The flow of Central American migrant families across the Texas border is continuing at almost the same level as a year ago, according to newly released federal data.
In the last three months of 2014, 7,468 Central American migrants crossed in family units, down only 12 percent from the 8,511 migrants who crossed during the last three months of 2013, according to the federal data.
The late 2013 flow was the vanguard of roughly 60,000 adults and children who crossed in so-called “family units” during the 12 months up to October 2014. That “family unit” inflow occurred alongside the much-publicized inflow of 60,000 children and youths.
Since last summer, White House officials have made deals with Mexico and other Central Americans countries that are intended to block the northern flow of migrants. The continued flow across the border suggests those deals have not succeeded.
The continued inflow is also a warning sign for Republican leaders, who are rapidly pushing a new border security bill that only adds 48 miles of fending to the 2,000-mile border but doesn’t do anything to end President Barack Barack Obama’s catch-and-release policy toward Central American migrants, say critics.
The bill also calls for improved technological surveillance of the border and a better visa tracking system, and for more active duty officers and agents on the border.
The leaders’ bill is slated for a quick markup as early as Monday Jan. 26, and a floor vote on Wednesday, Jan. 28.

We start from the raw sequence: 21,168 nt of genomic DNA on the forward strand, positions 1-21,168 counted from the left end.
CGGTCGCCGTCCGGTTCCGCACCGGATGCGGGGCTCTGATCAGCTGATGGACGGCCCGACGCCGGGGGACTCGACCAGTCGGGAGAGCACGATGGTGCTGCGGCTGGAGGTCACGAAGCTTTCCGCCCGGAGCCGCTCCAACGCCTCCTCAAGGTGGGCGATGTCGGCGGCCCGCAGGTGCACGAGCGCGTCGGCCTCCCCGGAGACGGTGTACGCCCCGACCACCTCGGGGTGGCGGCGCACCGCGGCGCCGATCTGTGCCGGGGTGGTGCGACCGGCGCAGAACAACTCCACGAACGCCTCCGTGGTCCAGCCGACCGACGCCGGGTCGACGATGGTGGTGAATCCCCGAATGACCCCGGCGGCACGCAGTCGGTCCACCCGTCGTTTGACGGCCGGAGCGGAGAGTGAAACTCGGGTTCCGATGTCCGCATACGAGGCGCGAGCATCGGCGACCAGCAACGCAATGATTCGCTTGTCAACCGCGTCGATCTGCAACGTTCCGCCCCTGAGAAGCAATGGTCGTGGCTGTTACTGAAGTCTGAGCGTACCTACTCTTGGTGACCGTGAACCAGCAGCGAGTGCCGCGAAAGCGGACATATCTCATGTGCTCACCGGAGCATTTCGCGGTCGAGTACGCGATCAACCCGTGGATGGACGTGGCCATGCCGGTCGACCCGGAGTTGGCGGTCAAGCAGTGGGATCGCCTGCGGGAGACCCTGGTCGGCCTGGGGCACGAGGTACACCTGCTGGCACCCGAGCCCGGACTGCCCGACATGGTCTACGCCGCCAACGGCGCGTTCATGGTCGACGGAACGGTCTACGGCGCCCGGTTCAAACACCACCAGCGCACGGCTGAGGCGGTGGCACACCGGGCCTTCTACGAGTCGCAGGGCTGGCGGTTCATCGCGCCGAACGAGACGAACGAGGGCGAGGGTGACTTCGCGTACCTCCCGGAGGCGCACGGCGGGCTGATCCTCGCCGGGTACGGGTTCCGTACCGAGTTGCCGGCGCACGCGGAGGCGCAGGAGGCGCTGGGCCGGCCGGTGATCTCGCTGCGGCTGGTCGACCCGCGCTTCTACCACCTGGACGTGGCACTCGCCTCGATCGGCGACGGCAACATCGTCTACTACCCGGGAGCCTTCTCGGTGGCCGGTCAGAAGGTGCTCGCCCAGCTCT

The continued inflow of family migrants suggests there will be another border surge starting as early as March, said Jessica Vaughan, policy director at the Center for Immigration Studies, a group that favors low-scale immigration.
But the Central American governments want their poor citizens to migrate to the United States, the Mexican police are too corrupt to stop the cartel-managed surge, and Obama will likely repeat his 2014 policy of allowing the migrants to apply for asylum and work permits, Vaughan said.
GOP legislators “will look foolish if they pass this [border] bill,” because it won’t stop Obama from welcoming the next wave of migrants, she said.
GOP leaders are “completely squandering all that public trust that worked so well for them in the election … and they’re willing to toss that away in the expectation that the Mexican government and the administration will solve [a 2015 surge] for them,” she said.
By July 2014, polls reported that up to 57 percent of likely voters opposed President Barack Obama’s immigration policies.
The steady flow of family groups — typically a woman and one or two children, mostly girls — however, has been disguised by the top-level attention given by the White House and the media to the cross-border transfer of children and young adults.
The children and youths are accompanied by coyotes to the U.S. border, where they are handed over to U.S. border police for transfer to their relatives who are already living illegally in the United States.
In 2014, the flow of roughly 60,000 youths was equal to the flow of families.
But the flow of youths has fallen by roughly 85 percent during the last three months of 2014, prompting White House officials to say they’ve regained control of the border.
The federal data showing the continued inflow of adults and children is backed up by a report from a charitable group on the border.
“The numbers increased a lot this past month, almost to 100 every day [last week],” Sister Norma Pimentel, executive director of Catholic Charities of the Rio Grande Valley according to a Tuscon Sentinel report from Dec. 2.
“They have hope that they have a chance at a better life here. … It doesn’t look like it’s going to end any time soon,” Pimentel said.